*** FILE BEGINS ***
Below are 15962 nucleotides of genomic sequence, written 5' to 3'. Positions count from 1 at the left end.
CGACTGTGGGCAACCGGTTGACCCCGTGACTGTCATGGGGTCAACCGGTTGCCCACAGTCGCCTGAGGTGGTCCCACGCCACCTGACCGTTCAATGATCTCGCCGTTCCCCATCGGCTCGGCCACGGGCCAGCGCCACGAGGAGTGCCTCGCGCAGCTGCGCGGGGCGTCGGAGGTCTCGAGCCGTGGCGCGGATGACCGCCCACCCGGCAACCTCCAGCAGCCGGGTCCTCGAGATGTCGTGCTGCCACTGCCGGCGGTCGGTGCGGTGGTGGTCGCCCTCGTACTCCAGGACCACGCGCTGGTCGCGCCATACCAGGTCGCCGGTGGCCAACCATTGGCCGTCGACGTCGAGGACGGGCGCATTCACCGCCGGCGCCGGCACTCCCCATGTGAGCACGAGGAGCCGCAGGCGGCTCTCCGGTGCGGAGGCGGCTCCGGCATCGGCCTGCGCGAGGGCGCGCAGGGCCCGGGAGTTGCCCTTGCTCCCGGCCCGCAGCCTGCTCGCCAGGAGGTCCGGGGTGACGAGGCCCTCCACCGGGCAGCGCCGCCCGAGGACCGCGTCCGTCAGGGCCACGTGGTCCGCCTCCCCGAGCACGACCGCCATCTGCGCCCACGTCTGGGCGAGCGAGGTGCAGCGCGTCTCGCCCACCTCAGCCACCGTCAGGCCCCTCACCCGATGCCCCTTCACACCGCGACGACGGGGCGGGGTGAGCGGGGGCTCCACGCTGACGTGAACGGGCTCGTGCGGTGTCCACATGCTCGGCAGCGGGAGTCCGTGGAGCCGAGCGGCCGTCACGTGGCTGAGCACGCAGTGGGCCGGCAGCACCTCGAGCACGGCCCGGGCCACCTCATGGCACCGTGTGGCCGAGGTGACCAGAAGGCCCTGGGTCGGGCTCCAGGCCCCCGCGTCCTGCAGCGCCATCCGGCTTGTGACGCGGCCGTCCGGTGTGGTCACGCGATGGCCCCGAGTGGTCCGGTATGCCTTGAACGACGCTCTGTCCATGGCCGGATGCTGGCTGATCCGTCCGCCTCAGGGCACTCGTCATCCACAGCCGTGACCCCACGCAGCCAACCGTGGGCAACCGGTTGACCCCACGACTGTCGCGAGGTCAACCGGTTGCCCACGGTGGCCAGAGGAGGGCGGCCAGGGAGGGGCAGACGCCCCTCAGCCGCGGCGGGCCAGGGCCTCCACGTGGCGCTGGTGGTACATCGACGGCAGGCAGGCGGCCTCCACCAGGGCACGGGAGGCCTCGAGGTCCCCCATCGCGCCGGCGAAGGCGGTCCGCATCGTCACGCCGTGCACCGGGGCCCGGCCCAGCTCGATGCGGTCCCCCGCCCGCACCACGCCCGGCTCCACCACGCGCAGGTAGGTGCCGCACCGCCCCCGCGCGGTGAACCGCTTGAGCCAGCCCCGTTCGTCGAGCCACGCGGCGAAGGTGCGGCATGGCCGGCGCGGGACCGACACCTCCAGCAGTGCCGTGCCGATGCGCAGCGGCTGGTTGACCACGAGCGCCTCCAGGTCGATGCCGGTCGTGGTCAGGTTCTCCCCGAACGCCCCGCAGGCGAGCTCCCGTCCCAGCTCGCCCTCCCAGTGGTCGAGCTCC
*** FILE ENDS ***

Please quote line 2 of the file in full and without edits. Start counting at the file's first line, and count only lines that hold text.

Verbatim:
CGACTGTGGGCAACCGGTTGACCCCGTGACTGTCATGGGGTCAACCGGTTGCCCACAGTCGCCTGAGGTGGTCCCACGCCACCTGACCGTTCAATGATCTCGCCGTTCCCCATCGGCTCGGCCACGGGCCAGCGCCACGAGGAGTGCCTCGCGCAGCTGCGCGGGGCGTCGGAGGTCTCGAGCCGTGGCGCGGATGACCGCCCACCCGGCAACCTCCAGCAGCCGGGTCCTCGAGATGTCGTGCTGCCACTGCCGGCGGTCGGTGCGGTGGTGGTCGCCCTCGTACTCCAGGACCACGCGCTGGTCGCGCCATACCAGGTCGCCGGTGGCCAACCATTGGCCGTCGACGTCGAGGACGGGCGCATTCACCGCCGGCGCCGGCACTCCCCATGTGAGCACGAGGAGCCGCAGGCGGCTCTCCGGTGCGGAGGCGGCTCCGGCATCGGCCTGCGCGAGGGCGCGCAGGGCCCGGGAGTTGCCCTTGCTCCCGGCCCGCAGCCTGCTCGCCAGGAGGTCCGGGGTGACGAGGCCCTCCACCGGGCAGCGCCGCCCGAGGACCGCGTCCGTCAGGGCCACGTGGTCCGCCTCCCCGAGCACGACCGCCATCTGCGCCCACGTCTGGGCGAGCGAGGTGCAGCGCGTCTCGCCCACCTCAGCCACCGTCAGGCCCCTCACCCGATGCCCCTTCACACCGCGACGACGGGGCGGGGTGAGCGGGGGCTCCACGCTGACGTGAACGGGCTCGTGCGGTGTCCACATGCTCGGCAGCGGGAGTCCGTGGAGCCGAGCGGCCGTCACGTGGCTGAGCACGCAGTGGGCCGGCAGCACCTCGAGCACGGCCCGGGCCACCTCATGGCACCGTGTGGCCGAGGTGACCAGAAGGCCCTGGGTCGGGCTCCAGGCCCCCGCGTCCTGCAGCGCCATCCGGCTTGTGACGCGGCCGTCCGGTGTGGTCACGCGATGGCCCCGAGTGGTCCGGTATGCCTTGAACGACGCTCTGTCCATGGCCGGATGCTGGCTGATCCGTCCGCCTCAGGGCACTCGTCATCCACAGCCGTGACCCCACGCAGCCAACCGTGGGCAACCGGTTGACCCCACGACTGTCGCGAGGTCAACCGGTTGCCCACGGTGGCCAGAGGAGGGCGGCCAGGGAGGGGCAGACGCCCCTCAGCCGCGGCGGGCCAGGGCCTCCACGTGGCGCTGGTGGTACATCGACGGCAGGCAGGCGGCCTCCACCAGGGCACGGGAGGCCTCGAGGTCCCCCATCGCGCCGGCGAAGGCGGTCCGCATCGTCACGCCGTGCACCGGGGCCCGGCCCAGCTCGATGCGGTCCCCCGCCCGCACCACGCCCGGCTCCACCACGCGCAGGTAGGTGCCGCACCGCCCCCGCGCGGTGAACCGCTTGAGCCAGCCCCGTTCGTCGAGCCACGCGGCGAAGGTGCGGCATGGCCGGCGCGGGACCGACACCTCCAGCAGTGCCGTGCCGATGCGCAGCGGCTGGTTGACCACGAGCGCCTCCAGGTCGATGCCGGTCGTGGTCAGGTTCTCCCCGAACGCCCCGCAGGCGAGCTCCCGTCCCAGCTCGCCCTCCCAGTGGTCGAGCTCC